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Eugene Lee Yang Is Living His Truth

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Eugene Lee Yang first rose to prominence with his YouTube troupe, The Try Guys, four young actors, comedians, and filmmakers: Yang, Keith Habersberger, Ned Fulmer, and Zach Kornfeld.

Initially on Buzzfeed, The Try Guys started their online endeavor with the simple goal of trying new things outside of their comfort zone and encouraging others to do the same. Since then, they’ve launched their own production company (2nd Try); amassed nearly six million YouTube subscribers; published a book, The Hidden Power of F*cking Up; started their own weekly podcast; and are hitting the road on their first national tour.

Though Yang has quietly identified as queer for some time now, he recently came out as a gay man in an exclusive interview with The Advocate.

Queer versus gay — what’s the diff? Yang explains: “I think that there’s a lot of different factors that played into the coming out process I’ve had with the public. You know, it’s always gradual and very individual for each queer person.”

The Korean-American points to his experiences with racism as a child pushing him into the closet — and to internalized homophobia as keeping him there. “Growing up in Texas, I was already dealing with the fact that I didn’t even know I was Asian until a certain age,” confesses Yang seriously. “I just was informed about it in a somewhat negative way by my peers. And that immediately put me into that mindset where I felt very othered. My safety always felt like it wasn’t something that I could consider a given.”

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“I already had seen the way some other openly gay kids were treated in my school — and it was really, really terrible,” he continues. “There were a lot of elements in society that were kind of pointing me in the direction of being very careful. For some people of color, for some people with conservative or religious backgrounds, you know, we’re constantly sort of looking over our shoulder.”

“It’s funny,” Yang says, reflecting on how that early messaging followed him into adulthood, “because when I used to work at Buzzfeed, I was able to slip in things that were very explicitly queer and gay, but because of some personal issues I had with things back home… I never was comfortable about saying that I was gay on camera.”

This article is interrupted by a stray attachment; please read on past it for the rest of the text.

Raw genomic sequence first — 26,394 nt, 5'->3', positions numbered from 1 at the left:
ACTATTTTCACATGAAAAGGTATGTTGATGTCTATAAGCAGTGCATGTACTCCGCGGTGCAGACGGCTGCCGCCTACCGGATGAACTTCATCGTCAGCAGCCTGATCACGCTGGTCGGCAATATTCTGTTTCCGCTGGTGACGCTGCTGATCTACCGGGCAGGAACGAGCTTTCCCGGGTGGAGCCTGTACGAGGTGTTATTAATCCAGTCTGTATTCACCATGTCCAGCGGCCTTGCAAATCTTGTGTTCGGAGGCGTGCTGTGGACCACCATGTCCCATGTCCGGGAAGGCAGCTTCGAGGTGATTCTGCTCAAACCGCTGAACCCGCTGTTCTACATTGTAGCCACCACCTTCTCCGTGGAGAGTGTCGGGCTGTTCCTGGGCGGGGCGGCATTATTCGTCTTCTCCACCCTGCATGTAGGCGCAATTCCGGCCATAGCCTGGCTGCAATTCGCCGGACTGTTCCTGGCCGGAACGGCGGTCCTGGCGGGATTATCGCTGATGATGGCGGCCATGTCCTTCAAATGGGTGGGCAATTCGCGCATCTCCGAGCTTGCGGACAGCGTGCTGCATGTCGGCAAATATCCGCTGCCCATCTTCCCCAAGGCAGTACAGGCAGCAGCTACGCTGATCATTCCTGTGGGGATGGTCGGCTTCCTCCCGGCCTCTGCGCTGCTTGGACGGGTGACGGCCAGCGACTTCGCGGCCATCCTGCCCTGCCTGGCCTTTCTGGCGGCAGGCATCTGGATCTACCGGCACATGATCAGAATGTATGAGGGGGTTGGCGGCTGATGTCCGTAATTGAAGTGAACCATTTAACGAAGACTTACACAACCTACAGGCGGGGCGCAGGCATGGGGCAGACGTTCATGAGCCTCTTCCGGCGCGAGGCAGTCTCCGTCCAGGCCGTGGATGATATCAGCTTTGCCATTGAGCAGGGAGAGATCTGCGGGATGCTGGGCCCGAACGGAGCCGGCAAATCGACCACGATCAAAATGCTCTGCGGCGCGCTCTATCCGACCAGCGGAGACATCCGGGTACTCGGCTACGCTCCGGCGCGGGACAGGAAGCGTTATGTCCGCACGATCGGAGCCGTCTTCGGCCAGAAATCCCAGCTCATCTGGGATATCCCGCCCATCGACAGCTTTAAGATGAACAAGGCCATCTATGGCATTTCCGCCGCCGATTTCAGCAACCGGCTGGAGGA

Still, why come out now, when he is already an accepted part of the queer community with a career that is already skyrocketing? For Yang, it was deeply personal. He explains it was a matter of being able to move forward in his own life — free of shame, guilt, stigma, or fear — and in full pride of who he is as a gay man.

“Even if it’s just the smallest thing, like what label I go by, I think it’s important to find the truth and express it with full confidence,” Yang says. “I’m just announcing that I’m a gay filmmaker, actor, producer, viral video maker, whatever you want to call me — but I’m gay, and that’s the perspective I’m coming from.”

Already known as the “fashionista” of the group, another wonderful development in Yang’s journey has been his more recent foray into genderfluid fashion, even donning drag in his poignet and artistic coming out video (alongside some well-known drag queens).

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“I’ve always presented as a very cisgender male and that was part of the reason I was able to cover so easily.… I was always in such a strictly binary environment growing up. I was never given an opportunity to sort of play into more genderqueer fashion,” Yang explains. “So that is something that I have found recently has been evolving, and I’ve been able to express way more in places like red carpets.”

Yang adds that, though living his own personal truth was a big factor in coming out, so was realizing the incredible impact he’s able to have on queer and questioning youth. Now he’s using his coming out video as a fundraising tool for the Trevor Project. 

Ultimately, Yang sees in his coming out journey as expressing the same message The Try Guys want to share with the world: Let go of fear.

“You know, it is all such a process,” he concludes. “It’s like a shedding of the fears and those worries about what other people think — and it’s such a great place to get to. When you finally kind of move that last rock out of the way and say, ‘You know what, this is me.’”

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